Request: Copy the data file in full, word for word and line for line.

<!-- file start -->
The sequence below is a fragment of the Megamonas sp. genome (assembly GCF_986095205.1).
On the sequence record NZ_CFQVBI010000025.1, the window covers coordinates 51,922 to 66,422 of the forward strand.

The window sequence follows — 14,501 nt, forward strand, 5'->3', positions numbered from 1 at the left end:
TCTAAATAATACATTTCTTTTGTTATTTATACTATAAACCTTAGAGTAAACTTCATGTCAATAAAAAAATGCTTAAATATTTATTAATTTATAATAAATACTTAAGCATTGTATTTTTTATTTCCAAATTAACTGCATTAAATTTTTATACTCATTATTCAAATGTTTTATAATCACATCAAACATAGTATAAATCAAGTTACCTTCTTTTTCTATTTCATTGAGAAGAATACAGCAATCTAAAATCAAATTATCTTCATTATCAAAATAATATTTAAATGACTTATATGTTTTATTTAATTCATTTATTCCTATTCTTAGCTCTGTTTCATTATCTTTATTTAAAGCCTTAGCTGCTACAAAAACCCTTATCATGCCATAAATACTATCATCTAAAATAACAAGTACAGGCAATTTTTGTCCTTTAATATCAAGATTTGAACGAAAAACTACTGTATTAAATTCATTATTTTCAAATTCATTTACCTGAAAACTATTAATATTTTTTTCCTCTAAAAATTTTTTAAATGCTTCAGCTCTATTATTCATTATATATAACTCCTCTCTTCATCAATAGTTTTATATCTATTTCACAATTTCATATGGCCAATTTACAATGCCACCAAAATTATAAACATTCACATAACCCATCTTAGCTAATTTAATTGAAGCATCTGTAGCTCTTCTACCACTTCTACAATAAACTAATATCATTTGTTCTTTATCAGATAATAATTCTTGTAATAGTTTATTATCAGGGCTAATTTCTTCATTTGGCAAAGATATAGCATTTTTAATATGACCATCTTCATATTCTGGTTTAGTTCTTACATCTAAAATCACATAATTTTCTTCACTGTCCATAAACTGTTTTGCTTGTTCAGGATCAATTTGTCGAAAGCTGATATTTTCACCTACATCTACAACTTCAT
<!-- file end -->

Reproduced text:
The sequence below is a fragment of the Megamonas sp. genome (assembly GCF_986095205.1).
On the sequence record NZ_CFQVBI010000025.1, the window covers coordinates 51,922 to 66,422 of the forward strand.

The window sequence follows — 14,501 nt, forward strand, 5'->3', positions numbered from 1 at the left end:
TCTAAATAATACATTTCTTTTGTTATTTATACTATAAACCTTAGAGTAAACTTCATGTCAATAAAAAAATGCTTAAATATTTATTAATTTATAATAAATACTTAAGCATTGTATTTTTTATTTCCAAATTAACTGCATTAAATTTTTATACTCATTATTCAAATGTTTTATAATCACATCAAACATAGTATAAATCAAGTTACCTTCTTTTTCTATTTCATTGAGAAGAATACAGCAATCTAAAATCAAATTATCTTCATTATCAAAATAATATTTAAATGACTTATATGTTTTATTTAATTCATTTATTCCTATTCTTAGCTCTGTTTCATTATCTTTATTTAAAGCCTTAGCTGCTACAAAAACCCTTATCATGCCATAAATACTATCATCTAAAATAACAAGTACAGGCAATTTTTGTCCTTTAATATCAAGATTTGAACGAAAAACTACTGTATTAAATTCATTATTTTCAAATTCATTTACCTGAAAACTATTAATATTTTTTTCCTCTAAAAATTTTTTAAATGCTTCAGCTCTATTATTCATTATATATAACTCCTCTCTTCATCAATAGTTTTATATCTATTTCACAATTTCATATGGCCAATTTACAATGCCACCAAAATTATAAACATTCACATAACCCATCTTAGCTAATTTAATTGAAGCATCTGTAGCTCTTCTACCACTTCTACAATAAACTAATATCATTTGTTCTTTATCAGATAATAATTCTTGTAATAGTTTATTATCAGGGCTAATTTCTTCATTTGGCAAAGATATAGCATTTTTAATATGACCATCTTCATATTCTGGTTTAGTTCTTACATCTAAAATCACATAATTTTCTTCACTGTCCATAAACTGTTTTGCTTGTTCAGGATCAATTTGTCGAAAGCTGATATTTTCACCTACATCTACAACTTCAT